By David Minsky
By Nicole Danna
By Sara Ventiera
By Candace West
By Emily Dabau
By Doug Fairall
By Candace West
By Laine Doss
One suspects that Alan Duddle is thoroughly behind this fanatically tasteful interior design he apparently decorated the Flamingo with his own art collection. The setting is perfectly in tune with the menu, which, while never wildly creative, offers just enough stuff that you haven't seen before to keep you interested. The signature crab chowder($7.95), for instance, is perfectly yummy a dense bowl the color of a Florida sunset, chock full of crab and cream, laced with sherry in perfect proportions. Also "From the Turine" (this menu could use a spellcheck), we tried the beautiful Longchamp sweet pea soup a brilliant emerald green, blended satiny smooth and decorated with wavy lines of white crème fraiche (although the shredded carrots advertised on the menu were nowhere in evidence). It was fresh and grassy, presumably like the famous Parisian horseracing track it was named for.
Our arugula salad ($9.95) baby arugula, grape tomatoes, red onions, gorgonzola, and strawberry vinaigrette came from the kitchen so wilted and soggy we couldn't eat it. And the prices for salads are outrageous arugula, caesar, caprese, and Victoria salads range from $9.95 to $12.95, so if you like salad with dinner, be prepared to pay for it. I'm guessing this is to dissuade the figure-conscious from having greens as an entrée. But Flowers should either offer a tossed dinner salad for a reasonable fee or make sure their salads come to the table practically still breathing.
An appetizer of Scottish smoked salmon ($13.95), offered delicately flavored, meltingly soft, imported fish layered between little silver-dollar pancakes with a swipe of sour cream, sprinkles of dill, and a few capers. If we're getting technical, these pancakes, billed as "blinis" on the menu, aren't yeasty or porous enough to qualify, but we loved them anyway. More salmon is arranged alongside with a few curls of mixed greens. This dish makes a light, lovely appetite stimulant.
And you'll need your appetite for the substantial entrée portions. We sampled four and loved them all. Fiochi "money bags" ($17.95) wrap delicate homemade sheets of pasta into the classic shape like a cartoon bank robber might carry his loot in, only missing the gold $$ signs. They're stuffed with a fattening mixture of ricotta cheese and sweet, slightly chewy pears and doused in chunky, satisfyingly tart tomato sauce laced with onions and garlic, to cut this very sweet filling. Pine nuts are advertised on the menu but weren't in evidence. Delicious, even without them. Beer-marinated pork tenderloin ($21.95), a dainty morsel of lightly charred meat, came thoroughly infused with the scent of rosemary, tenderized by the beer, salty and sure-footed. A mound of carnival rice, studded with green and red peppers, and a silky bunch of broccolini, cooked to retain its crunch and color, made excellent accompaniments.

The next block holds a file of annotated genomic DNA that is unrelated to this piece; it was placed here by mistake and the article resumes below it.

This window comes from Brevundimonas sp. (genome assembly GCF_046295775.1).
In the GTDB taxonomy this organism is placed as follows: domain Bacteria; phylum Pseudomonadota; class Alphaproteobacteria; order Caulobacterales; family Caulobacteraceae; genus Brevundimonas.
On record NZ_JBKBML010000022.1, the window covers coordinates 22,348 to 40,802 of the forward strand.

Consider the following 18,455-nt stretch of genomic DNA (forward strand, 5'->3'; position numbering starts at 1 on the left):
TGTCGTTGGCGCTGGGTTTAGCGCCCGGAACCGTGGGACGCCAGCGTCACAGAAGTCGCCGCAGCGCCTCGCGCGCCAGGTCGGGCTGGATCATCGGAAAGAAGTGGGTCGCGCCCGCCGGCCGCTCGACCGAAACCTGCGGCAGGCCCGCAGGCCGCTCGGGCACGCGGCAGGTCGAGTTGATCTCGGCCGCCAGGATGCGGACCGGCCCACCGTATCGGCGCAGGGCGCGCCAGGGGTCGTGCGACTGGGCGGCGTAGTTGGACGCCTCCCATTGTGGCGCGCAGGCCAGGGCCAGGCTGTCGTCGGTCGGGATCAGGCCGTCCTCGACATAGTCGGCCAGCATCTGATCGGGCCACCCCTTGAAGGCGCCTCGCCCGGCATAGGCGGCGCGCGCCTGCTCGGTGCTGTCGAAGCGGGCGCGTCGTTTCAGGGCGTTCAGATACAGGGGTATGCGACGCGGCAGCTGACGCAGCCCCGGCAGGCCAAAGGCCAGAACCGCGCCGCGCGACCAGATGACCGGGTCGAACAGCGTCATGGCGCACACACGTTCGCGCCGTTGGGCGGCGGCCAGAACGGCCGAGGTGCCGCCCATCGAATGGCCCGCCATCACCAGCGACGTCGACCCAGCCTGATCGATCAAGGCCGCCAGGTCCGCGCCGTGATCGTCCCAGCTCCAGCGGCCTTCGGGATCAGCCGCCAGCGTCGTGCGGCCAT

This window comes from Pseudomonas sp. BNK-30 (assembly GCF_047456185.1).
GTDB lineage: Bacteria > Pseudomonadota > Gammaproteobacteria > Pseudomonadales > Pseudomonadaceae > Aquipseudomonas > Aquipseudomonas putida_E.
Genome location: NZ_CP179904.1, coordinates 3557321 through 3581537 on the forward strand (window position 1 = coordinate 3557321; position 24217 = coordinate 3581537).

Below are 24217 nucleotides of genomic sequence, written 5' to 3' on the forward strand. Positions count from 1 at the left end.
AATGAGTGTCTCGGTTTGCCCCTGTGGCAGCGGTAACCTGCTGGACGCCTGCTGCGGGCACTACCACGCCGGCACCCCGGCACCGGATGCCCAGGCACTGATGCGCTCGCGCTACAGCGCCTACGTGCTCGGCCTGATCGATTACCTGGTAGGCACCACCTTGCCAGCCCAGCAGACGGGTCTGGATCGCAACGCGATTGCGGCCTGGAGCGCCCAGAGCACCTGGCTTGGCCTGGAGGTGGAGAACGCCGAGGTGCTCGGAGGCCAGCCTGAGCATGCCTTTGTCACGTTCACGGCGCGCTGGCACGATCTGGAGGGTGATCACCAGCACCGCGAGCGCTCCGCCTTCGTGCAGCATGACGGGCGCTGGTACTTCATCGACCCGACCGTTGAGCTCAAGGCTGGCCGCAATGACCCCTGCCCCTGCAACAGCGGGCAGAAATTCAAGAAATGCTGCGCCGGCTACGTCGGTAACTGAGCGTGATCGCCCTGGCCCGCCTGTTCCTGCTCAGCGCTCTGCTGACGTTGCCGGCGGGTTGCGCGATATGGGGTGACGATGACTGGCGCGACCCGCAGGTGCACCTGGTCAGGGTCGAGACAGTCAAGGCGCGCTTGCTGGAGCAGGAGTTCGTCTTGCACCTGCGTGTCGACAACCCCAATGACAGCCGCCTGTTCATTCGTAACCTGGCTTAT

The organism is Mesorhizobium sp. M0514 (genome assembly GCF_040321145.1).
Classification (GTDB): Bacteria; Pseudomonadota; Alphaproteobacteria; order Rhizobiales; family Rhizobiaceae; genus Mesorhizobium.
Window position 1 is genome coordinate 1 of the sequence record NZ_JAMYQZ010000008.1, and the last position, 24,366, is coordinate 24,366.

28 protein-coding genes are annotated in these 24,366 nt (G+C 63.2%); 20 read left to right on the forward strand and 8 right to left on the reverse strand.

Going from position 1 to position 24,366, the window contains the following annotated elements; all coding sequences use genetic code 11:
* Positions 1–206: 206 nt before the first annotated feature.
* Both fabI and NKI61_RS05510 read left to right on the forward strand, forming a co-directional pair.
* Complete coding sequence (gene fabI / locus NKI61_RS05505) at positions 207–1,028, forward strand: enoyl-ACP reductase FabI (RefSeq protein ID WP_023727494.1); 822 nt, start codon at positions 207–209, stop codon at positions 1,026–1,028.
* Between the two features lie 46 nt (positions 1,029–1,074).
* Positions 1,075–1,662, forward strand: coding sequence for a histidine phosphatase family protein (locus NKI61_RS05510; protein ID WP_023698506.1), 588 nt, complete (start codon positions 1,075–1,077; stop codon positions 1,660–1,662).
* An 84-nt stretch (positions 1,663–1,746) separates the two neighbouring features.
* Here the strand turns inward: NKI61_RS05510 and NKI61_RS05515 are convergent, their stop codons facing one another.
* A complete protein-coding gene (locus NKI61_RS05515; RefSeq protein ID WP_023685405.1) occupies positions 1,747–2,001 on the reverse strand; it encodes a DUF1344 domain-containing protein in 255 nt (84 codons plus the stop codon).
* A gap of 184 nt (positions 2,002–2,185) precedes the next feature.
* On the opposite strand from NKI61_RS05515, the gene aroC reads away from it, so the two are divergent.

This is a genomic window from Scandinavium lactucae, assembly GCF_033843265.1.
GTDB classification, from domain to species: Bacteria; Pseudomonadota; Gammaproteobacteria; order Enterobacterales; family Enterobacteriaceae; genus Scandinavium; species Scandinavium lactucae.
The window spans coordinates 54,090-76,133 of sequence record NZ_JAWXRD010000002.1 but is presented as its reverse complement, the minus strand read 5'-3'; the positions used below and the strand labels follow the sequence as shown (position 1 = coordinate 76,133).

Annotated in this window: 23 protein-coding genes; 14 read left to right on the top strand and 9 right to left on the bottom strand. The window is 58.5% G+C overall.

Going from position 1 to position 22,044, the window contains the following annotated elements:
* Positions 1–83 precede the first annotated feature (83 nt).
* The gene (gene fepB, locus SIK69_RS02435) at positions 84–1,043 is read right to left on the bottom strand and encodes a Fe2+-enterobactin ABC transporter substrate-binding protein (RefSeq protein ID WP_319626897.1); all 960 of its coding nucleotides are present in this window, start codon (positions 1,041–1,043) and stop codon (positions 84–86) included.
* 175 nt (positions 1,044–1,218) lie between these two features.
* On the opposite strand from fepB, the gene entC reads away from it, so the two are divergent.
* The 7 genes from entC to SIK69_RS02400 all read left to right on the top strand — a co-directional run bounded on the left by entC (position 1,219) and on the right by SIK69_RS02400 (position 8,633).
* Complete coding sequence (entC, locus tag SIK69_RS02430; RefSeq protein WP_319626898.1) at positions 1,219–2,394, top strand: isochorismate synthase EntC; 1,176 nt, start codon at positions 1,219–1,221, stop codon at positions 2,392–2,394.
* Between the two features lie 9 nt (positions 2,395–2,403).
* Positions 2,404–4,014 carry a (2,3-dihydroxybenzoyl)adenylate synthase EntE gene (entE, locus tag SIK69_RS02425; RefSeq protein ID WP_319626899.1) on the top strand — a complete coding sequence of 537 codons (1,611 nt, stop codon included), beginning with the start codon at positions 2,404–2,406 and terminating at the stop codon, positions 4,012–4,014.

On our second visit, we ordered the Seafood Diablo (this, the pork tenderloin, and the salmon blinis are starred as "chef's specials.") Flowers' Diablo is my own ideal version of comfort food littleneck clams, fat shrimp, fresh scallops, and mussels tossed in a hearty, peppery tomato sauce, infusing it with their musky, seabed flavors, and this served over narrow, ridged quills of garganelli pasta that act like a sauce magnet. That tomato sauce is full of personality, sassy as a puttanesca, and if I had one meal to eat day after day on a desert island, it would be this one. Just writing about it makes my mouth water.
We also had an eight-ounce New York strip ($23.95), grilled to a juicy-pink center along with smashed potatoes infused with milk, butter, and pepper and more of that crunchy broccolini. The steak was fine with its light dressing of scallion butter but anybody ought to be able to cook a decent steak given a good piece of meat. This one was accomplished, not particularly distinguished just a dish to satisfy any meat-and-potato fan.
Over dessert a crumbly, French-style apple tart with almond paste and a shot of amaretto ($10) and a scoop of coffee ice cream served in a chocolate bowl with shot of Kahlua ($9) we eavesdropped on the next table: They'd sent back their chocolate cake ("It tasted like it was four days old"), and they'd been served only a single, stingy piece of bread with dinner. They were right about the bread it's a scrumptious, crusty sourdough that leaves you yearning for more we hadn't gotten enough of it either. Our coffee ice cream was forgettable and overpriced, but the apple tart was the kind of dessert you fight over for the last crumb. I can't speak for the chocolate cake our waiter had gently warned us away from it.
Our service had been lovely exacting degrees of friendliness and formality, with unidentifiable people sort of floating around. I couldn't figure out what they were doing, exactly like that elegant redheaded woman in flowing skirts except maybe infusing the place with a sense of gracious hospitality. One felt very taken care of. In fact, any more pampering and we might have drifted off to dreamland at our table, like Dorothy in the poppy fields of Oz or Ulysses' men among the lotus eaters. Such is the power of the Flower.